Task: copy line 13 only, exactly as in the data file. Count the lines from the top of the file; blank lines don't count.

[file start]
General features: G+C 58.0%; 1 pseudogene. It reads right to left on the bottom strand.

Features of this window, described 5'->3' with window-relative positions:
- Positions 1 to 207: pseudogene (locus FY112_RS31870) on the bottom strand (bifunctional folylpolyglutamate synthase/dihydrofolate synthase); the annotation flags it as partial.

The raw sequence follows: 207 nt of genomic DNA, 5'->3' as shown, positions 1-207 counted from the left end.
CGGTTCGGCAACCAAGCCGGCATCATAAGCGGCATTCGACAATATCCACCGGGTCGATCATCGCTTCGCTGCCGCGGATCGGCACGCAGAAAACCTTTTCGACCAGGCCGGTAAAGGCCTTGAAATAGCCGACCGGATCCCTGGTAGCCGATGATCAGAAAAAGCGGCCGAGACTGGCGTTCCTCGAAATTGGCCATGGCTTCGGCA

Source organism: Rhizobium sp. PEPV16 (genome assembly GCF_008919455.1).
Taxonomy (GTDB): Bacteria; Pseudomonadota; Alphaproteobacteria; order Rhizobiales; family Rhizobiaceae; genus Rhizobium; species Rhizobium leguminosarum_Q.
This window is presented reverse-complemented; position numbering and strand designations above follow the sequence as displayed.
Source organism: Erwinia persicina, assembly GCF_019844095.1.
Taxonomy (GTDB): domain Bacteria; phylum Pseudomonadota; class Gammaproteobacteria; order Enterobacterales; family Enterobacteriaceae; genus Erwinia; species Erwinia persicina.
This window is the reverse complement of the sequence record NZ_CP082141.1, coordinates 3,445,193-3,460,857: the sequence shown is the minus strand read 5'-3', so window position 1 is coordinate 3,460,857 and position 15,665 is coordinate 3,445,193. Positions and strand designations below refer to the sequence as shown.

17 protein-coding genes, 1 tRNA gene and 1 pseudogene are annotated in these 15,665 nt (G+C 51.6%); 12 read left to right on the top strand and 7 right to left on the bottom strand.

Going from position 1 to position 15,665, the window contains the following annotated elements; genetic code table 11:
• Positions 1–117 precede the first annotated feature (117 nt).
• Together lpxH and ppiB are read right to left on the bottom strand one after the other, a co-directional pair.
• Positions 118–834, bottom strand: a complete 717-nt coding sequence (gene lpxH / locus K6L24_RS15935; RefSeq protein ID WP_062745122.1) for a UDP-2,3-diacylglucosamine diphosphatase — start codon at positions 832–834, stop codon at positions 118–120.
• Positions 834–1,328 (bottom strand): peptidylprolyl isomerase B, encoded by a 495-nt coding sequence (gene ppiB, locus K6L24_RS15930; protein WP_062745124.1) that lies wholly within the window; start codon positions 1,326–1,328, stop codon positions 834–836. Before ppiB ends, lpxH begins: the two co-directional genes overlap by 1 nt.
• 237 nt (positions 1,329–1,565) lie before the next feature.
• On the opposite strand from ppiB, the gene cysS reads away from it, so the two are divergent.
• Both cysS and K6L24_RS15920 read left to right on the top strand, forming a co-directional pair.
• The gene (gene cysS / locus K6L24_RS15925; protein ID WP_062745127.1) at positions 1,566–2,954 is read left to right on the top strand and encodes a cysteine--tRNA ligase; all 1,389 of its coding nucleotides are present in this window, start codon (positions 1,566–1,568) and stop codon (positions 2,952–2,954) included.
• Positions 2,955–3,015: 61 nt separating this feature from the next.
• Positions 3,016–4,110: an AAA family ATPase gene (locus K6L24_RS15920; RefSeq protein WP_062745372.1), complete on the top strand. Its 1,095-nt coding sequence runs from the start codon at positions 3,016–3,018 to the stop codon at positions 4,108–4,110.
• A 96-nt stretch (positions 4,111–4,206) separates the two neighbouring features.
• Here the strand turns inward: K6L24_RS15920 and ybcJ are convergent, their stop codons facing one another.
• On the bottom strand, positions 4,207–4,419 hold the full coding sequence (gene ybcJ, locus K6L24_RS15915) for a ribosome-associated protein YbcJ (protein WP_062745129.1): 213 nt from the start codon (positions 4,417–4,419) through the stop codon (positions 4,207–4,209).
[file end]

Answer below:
Going from position 1 to position 15,665, the window contains the following annotated elements; genetic code table 11: